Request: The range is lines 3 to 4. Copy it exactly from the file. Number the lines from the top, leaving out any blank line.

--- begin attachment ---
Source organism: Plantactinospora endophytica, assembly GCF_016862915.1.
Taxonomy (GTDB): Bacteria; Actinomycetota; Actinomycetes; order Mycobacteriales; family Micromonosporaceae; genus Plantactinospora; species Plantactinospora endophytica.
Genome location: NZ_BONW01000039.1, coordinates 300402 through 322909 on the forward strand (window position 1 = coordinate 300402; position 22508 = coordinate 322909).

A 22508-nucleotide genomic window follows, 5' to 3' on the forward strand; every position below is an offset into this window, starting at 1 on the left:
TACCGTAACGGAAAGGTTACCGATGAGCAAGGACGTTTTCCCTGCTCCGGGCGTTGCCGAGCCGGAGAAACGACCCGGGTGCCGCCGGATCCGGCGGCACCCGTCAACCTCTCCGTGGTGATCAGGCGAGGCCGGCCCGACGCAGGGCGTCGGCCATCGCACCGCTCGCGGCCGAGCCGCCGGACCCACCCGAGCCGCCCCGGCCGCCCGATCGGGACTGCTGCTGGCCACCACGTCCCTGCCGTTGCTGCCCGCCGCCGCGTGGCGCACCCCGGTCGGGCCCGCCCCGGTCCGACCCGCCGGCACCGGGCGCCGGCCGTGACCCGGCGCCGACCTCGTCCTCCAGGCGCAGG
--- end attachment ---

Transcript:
Genome location: NZ_BONW01000039.1, coordinates 300402 through 322909 on the forward strand (window position 1 = coordinate 300402; position 22508 = coordinate 322909).

A 22508-nucleotide genomic window follows, 5' to 3' on the forward strand; every position below is an offset into this window, starting at 1 on the left: